Urban-rural differences of gynaecological malignancies in Egypt (1999-2002)

Department of Epidemiology, School of Public Health, University of Michigan, Ann Arbor, MI 48109, USA.
BJOG An International Journal of Obstetrics & Gynaecology (Impact Factor: 3.45). 12/2009; 117(3):348-55. DOI: 10.1111/j.1471-0528.2009.02447.x
Source: PubMed


In previous studies, we have shown a three to four times higher urban incidence of breast cancer and estrogen receptor-positive breast cancers in the Gharbiah Province of Egypt. We investigated the urban-rural incidence differences of gynaecologic malignancies (uterine, ovarian and cervical cancers) to explore if they show the same trend that we found for breast cancer.
Cancer registry-based incidence comparison.
Gharbiah population-based cancer registry (GPCR), Tanta, Egypt.
All patients with uterine, ovarian and cervical cancer in GPCR from 1999 to 2002.
We calculated uterine, ovarian and cervical cancer incidence from 1999 to 2002. For each of the three cancers, we calculated the overall and age-specific rates for the province as a whole, and by urban-rural status, as well as for the eight districts of the province.
Incidence of all three cancer sites was higher in urban than in rural areas. Uterine cancer showed the highest urban-rural incidence rate ratio (IRR = 6.07, 95% CI = 4.17, 8.85). Uterine cancer also showed the highest urban incidence in the oldest age group (70+ age category, IRR = 14.39, 95% CI = 4.24, 48.87) and in developed districts (Tanta, IRR = 4.14, 95% CI = 0.41, 42.04). Incidence rates by groups of cancer sites showed an increasing gradient of urban incidence for cancers related to hormonal aetiology, mainly of the breast and uterus (IRR = 4.96, 95% CI = 2.86, 8.61).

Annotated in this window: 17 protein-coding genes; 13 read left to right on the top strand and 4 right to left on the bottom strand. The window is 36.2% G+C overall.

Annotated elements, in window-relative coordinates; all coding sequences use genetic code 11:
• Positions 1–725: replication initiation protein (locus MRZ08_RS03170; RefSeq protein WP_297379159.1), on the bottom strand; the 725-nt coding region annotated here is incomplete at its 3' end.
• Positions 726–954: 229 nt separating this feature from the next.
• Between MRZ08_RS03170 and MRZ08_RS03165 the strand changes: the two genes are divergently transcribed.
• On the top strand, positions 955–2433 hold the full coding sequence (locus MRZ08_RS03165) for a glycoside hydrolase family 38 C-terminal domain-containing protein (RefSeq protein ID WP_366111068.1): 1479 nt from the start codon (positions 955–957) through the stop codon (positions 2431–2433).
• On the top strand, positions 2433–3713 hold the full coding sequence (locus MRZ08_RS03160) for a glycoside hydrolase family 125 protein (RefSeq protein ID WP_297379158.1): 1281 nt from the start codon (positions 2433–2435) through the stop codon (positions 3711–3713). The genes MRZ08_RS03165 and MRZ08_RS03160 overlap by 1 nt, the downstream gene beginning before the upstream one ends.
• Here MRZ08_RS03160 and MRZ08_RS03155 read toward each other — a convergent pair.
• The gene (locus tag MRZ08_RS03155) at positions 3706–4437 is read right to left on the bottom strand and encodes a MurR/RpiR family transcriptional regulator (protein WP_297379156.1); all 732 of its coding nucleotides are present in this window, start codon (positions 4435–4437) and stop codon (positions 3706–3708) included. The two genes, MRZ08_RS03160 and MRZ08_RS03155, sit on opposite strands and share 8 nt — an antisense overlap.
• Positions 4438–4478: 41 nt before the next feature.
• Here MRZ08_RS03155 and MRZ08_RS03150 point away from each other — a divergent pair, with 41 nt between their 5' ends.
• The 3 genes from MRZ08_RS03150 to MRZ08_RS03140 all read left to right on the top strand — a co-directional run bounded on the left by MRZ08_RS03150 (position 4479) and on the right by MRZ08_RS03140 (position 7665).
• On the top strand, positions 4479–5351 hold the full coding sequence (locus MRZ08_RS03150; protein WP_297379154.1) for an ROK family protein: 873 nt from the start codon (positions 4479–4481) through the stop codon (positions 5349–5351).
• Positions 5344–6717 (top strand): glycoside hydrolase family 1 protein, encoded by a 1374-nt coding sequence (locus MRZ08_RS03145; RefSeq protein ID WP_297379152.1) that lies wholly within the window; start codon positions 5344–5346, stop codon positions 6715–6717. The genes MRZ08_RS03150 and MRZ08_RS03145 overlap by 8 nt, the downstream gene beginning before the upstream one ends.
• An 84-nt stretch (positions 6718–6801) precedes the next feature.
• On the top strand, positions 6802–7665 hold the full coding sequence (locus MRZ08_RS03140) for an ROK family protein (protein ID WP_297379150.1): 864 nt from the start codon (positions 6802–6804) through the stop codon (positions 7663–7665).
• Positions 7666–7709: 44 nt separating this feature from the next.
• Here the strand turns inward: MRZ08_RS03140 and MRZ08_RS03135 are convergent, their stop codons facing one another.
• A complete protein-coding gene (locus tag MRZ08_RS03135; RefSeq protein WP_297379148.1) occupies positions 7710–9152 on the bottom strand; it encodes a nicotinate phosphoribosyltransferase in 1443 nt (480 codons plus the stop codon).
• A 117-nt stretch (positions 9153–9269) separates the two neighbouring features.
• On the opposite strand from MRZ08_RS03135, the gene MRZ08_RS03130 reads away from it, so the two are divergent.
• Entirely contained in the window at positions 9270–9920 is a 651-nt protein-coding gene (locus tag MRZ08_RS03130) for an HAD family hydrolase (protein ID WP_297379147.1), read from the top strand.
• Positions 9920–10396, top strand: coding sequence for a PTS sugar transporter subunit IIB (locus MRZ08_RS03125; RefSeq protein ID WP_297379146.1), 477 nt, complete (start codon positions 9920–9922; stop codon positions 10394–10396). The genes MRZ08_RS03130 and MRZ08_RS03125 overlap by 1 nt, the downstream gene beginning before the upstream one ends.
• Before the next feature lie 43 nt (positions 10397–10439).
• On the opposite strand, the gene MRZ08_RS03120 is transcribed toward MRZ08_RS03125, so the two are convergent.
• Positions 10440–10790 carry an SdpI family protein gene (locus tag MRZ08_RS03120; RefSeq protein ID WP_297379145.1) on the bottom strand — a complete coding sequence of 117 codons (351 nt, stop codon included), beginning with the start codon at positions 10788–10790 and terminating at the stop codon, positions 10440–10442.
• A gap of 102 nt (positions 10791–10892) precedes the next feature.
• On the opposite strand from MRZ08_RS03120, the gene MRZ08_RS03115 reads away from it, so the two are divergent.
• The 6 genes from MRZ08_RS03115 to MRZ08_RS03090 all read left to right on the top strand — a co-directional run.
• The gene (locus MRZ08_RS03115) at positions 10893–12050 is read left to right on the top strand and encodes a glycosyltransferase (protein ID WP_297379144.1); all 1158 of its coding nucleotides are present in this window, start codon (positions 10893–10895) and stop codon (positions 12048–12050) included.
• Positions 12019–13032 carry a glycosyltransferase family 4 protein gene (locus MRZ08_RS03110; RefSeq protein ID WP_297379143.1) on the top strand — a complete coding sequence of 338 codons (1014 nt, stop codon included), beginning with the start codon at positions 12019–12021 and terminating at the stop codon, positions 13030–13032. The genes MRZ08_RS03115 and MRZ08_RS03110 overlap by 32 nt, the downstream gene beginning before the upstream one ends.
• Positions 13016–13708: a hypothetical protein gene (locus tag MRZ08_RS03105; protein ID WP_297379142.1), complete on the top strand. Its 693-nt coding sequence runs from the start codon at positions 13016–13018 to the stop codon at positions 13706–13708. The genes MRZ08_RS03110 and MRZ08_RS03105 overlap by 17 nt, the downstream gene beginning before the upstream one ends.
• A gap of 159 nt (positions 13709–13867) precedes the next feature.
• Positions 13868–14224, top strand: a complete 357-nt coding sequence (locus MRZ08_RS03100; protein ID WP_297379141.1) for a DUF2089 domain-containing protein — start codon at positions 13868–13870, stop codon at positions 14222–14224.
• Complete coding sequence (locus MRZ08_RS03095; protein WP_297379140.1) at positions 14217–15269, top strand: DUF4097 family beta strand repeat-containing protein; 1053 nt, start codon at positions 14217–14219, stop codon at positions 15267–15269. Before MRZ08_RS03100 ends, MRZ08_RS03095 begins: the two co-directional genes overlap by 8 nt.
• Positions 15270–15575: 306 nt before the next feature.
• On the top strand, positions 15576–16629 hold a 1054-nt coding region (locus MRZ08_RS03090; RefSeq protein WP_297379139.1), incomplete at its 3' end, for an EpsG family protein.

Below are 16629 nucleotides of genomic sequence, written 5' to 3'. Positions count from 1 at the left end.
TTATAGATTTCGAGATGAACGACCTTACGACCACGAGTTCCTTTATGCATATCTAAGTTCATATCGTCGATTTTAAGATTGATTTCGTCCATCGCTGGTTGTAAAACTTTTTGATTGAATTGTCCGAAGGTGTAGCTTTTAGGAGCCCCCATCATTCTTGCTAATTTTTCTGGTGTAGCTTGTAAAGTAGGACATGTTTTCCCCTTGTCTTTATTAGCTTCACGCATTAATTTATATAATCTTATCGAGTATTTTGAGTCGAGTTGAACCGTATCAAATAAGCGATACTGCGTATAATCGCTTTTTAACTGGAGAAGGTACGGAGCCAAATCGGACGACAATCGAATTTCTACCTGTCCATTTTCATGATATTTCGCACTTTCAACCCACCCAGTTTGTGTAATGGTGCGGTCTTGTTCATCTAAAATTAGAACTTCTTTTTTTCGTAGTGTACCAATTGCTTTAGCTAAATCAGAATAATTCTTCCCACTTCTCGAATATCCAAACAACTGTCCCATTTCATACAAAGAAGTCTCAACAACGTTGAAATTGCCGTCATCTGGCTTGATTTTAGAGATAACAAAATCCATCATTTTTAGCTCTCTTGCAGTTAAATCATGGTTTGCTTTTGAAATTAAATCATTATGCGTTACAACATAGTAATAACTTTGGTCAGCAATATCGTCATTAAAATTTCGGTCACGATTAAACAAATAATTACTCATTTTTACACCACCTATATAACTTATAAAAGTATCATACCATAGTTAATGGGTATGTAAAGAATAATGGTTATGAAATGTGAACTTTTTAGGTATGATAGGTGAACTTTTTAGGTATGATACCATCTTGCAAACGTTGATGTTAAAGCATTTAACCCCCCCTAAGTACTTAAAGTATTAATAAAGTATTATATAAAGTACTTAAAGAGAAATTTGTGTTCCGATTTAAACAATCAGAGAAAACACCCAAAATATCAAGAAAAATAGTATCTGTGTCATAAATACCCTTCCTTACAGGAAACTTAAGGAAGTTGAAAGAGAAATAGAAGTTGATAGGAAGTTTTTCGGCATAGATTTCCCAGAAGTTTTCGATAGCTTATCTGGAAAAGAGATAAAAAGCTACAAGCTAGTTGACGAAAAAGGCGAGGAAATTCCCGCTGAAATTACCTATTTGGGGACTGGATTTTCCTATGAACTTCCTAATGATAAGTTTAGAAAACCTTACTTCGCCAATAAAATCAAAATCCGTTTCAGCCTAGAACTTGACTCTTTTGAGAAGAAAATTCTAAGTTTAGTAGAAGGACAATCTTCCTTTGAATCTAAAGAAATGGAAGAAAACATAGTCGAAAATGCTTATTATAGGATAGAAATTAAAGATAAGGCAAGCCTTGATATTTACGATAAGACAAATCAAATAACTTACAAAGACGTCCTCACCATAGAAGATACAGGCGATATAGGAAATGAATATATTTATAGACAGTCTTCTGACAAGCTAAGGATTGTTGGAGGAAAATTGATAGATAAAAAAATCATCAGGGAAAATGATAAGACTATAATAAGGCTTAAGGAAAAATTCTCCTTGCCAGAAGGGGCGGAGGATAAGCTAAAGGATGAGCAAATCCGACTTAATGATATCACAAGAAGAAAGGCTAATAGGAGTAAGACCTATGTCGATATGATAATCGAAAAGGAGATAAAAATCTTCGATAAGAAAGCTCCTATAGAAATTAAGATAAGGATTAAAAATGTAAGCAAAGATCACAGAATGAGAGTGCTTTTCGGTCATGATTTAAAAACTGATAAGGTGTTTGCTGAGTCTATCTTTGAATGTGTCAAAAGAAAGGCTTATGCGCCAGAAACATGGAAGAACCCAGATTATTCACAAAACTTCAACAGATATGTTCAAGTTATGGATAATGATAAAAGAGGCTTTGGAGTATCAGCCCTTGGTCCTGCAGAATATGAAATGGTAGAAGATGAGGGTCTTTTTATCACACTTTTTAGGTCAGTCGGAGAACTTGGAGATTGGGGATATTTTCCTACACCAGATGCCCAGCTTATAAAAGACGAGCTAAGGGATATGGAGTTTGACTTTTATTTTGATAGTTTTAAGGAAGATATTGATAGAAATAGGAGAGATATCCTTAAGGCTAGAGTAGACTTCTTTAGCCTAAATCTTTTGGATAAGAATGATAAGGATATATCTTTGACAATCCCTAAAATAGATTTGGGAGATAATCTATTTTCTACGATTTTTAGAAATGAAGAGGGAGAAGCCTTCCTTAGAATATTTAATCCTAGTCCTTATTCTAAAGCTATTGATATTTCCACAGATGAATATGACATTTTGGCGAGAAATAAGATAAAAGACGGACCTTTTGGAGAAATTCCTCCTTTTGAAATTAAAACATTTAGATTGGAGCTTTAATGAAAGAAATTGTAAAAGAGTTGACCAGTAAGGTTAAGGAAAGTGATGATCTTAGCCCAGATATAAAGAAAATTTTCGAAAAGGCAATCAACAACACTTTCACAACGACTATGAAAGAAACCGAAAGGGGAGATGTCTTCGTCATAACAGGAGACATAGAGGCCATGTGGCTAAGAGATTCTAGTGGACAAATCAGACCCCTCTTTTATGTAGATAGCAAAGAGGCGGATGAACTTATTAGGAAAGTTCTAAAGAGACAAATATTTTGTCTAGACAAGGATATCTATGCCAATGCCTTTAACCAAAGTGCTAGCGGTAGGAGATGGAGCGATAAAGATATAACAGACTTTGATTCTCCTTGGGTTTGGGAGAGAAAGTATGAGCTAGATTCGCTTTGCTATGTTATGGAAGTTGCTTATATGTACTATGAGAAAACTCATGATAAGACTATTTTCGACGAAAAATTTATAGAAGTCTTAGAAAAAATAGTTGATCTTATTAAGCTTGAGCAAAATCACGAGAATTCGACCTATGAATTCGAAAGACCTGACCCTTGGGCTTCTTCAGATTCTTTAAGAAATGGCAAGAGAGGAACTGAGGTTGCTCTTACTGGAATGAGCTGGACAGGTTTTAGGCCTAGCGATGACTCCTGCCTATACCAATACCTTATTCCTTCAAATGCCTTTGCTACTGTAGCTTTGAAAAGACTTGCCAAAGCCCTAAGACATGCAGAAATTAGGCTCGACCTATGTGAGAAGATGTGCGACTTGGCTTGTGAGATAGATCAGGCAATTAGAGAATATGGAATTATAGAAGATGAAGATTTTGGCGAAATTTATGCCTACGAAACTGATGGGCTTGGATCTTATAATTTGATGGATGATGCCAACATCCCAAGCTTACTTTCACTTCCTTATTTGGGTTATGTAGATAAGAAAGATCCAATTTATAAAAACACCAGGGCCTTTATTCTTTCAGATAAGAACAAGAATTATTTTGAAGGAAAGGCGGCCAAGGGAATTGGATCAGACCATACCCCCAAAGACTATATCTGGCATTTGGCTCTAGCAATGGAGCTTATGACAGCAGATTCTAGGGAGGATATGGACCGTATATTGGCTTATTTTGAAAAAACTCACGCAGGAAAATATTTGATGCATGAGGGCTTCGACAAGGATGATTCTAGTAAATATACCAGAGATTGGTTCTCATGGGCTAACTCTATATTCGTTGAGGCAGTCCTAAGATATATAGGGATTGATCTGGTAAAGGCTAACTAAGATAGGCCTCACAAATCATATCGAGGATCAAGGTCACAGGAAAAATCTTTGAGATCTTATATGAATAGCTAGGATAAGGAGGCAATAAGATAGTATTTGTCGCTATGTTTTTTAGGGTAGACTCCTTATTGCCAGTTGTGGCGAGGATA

The higher urban incidence of uterine cancer, coupled with our previous findings of higher incidence of breast cancer and estrogen receptor positive breast cancer in urban areas in this region, may be suggestive of possible higher exposure to environmental estrogenic compounds, such as xenoestrogens, in urban areas.

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    • "Our group, among others, has described heterogeneity in disease rates between the urban and rural populations of Egypt [16,17]. Soliman and colleagues note higher ER-positive breast cancer incidence in urban versus rural Egyptian women, and overall higher rates of uterine, cervical, and breast cancer in the urban setting in the Nile delta of Egypt [16,17]. "
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